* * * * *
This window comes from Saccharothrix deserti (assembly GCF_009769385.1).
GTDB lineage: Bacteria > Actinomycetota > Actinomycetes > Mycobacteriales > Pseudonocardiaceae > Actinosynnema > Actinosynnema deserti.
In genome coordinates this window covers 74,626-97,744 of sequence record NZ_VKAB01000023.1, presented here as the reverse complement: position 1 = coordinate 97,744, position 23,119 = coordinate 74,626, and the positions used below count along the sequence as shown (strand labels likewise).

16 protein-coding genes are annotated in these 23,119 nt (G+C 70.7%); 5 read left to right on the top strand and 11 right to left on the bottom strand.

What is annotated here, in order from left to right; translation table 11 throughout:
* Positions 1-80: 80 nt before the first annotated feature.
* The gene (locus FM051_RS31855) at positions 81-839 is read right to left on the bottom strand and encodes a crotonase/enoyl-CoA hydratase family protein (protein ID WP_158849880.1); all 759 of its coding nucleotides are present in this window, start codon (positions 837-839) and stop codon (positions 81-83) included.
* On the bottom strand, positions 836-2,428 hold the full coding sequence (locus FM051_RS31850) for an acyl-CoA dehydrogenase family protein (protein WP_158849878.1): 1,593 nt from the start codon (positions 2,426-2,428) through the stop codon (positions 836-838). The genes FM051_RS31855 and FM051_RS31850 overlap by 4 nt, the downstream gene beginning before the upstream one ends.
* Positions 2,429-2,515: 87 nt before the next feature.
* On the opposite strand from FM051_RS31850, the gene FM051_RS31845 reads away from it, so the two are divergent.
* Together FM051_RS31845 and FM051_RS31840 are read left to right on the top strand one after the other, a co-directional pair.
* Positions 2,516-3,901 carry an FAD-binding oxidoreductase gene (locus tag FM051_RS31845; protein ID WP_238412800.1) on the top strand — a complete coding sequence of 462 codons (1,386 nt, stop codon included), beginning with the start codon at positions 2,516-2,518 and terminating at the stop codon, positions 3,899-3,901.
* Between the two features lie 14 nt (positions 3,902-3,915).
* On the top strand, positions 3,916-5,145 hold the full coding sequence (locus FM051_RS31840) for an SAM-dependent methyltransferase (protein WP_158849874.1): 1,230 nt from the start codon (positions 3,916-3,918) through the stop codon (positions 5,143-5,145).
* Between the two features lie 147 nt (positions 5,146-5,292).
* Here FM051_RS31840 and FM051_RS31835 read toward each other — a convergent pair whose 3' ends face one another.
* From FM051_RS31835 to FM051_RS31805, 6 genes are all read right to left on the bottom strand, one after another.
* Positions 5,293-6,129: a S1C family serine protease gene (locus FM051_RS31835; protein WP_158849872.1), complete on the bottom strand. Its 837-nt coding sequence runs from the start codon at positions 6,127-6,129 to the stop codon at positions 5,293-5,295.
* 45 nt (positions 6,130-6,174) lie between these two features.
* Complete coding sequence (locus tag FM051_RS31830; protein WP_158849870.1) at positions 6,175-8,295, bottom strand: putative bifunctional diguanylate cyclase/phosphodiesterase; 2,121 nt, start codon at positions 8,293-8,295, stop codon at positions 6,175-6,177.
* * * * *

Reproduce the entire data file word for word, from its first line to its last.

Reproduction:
This window comes from Saccharothrix deserti (assembly GCF_009769385.1).
GTDB lineage: Bacteria > Actinomycetota > Actinomycetes > Mycobacteriales > Pseudonocardiaceae > Actinosynnema > Actinosynnema deserti.
In genome coordinates this window covers 74,626-97,744 of sequence record NZ_VKAB01000023.1, presented here as the reverse complement: position 1 = coordinate 97,744, position 23,119 = coordinate 74,626, and the positions used below count along the sequence as shown (strand labels likewise).

16 protein-coding genes are annotated in these 23,119 nt (G+C 70.7%); 5 read left to right on the top strand and 11 right to left on the bottom strand.

What is annotated here, in order from left to right; translation table 11 throughout:
* Positions 1-80: 80 nt before the first annotated feature.
* The gene (locus FM051_RS31855) at positions 81-839 is read right to left on the bottom strand and encodes a crotonase/enoyl-CoA hydratase family protein (protein ID WP_158849880.1); all 759 of its coding nucleotides are present in this window, start codon (positions 837-839) and stop codon (positions 81-83) included.
* On the bottom strand, positions 836-2,428 hold the full coding sequence (locus FM051_RS31850) for an acyl-CoA dehydrogenase family protein (protein WP_158849878.1): 1,593 nt from the start codon (positions 2,426-2,428) through the stop codon (positions 836-838). The genes FM051_RS31855 and FM051_RS31850 overlap by 4 nt, the downstream gene beginning before the upstream one ends.
* Positions 2,429-2,515: 87 nt before the next feature.
* On the opposite strand from FM051_RS31850, the gene FM051_RS31845 reads away from it, so the two are divergent.
* Together FM051_RS31845 and FM051_RS31840 are read left to right on the top strand one after the other, a co-directional pair.
* Positions 2,516-3,901 carry an FAD-binding oxidoreductase gene (locus tag FM051_RS31845; protein ID WP_238412800.1) on the top strand — a complete coding sequence of 462 codons (1,386 nt, stop codon included), beginning with the start codon at positions 2,516-2,518 and terminating at the stop codon, positions 3,899-3,901.
* Between the two features lie 14 nt (positions 3,902-3,915).
* On the top strand, positions 3,916-5,145 hold the full coding sequence (locus FM051_RS31840) for an SAM-dependent methyltransferase (protein WP_158849874.1): 1,230 nt from the start codon (positions 3,916-3,918) through the stop codon (positions 5,143-5,145).
* Between the two features lie 147 nt (positions 5,146-5,292).
* Here FM051_RS31840 and FM051_RS31835 read toward each other — a convergent pair whose 3' ends face one another.
* From FM051_RS31835 to FM051_RS31805, 6 genes are all read right to left on the bottom strand, one after another.
* Positions 5,293-6,129: a S1C family serine protease gene (locus FM051_RS31835; protein WP_158849872.1), complete on the bottom strand. Its 837-nt coding sequence runs from the start codon at positions 6,127-6,129 to the stop codon at positions 5,293-5,295.
* 45 nt (positions 6,130-6,174) lie between these two features.
* Complete coding sequence (locus tag FM051_RS31830; protein WP_158849870.1) at positions 6,175-8,295, bottom strand: putative bifunctional diguanylate cyclase/phosphodiesterase; 2,121 nt, start codon at positions 8,293-8,295, stop codon at positions 6,175-6,177.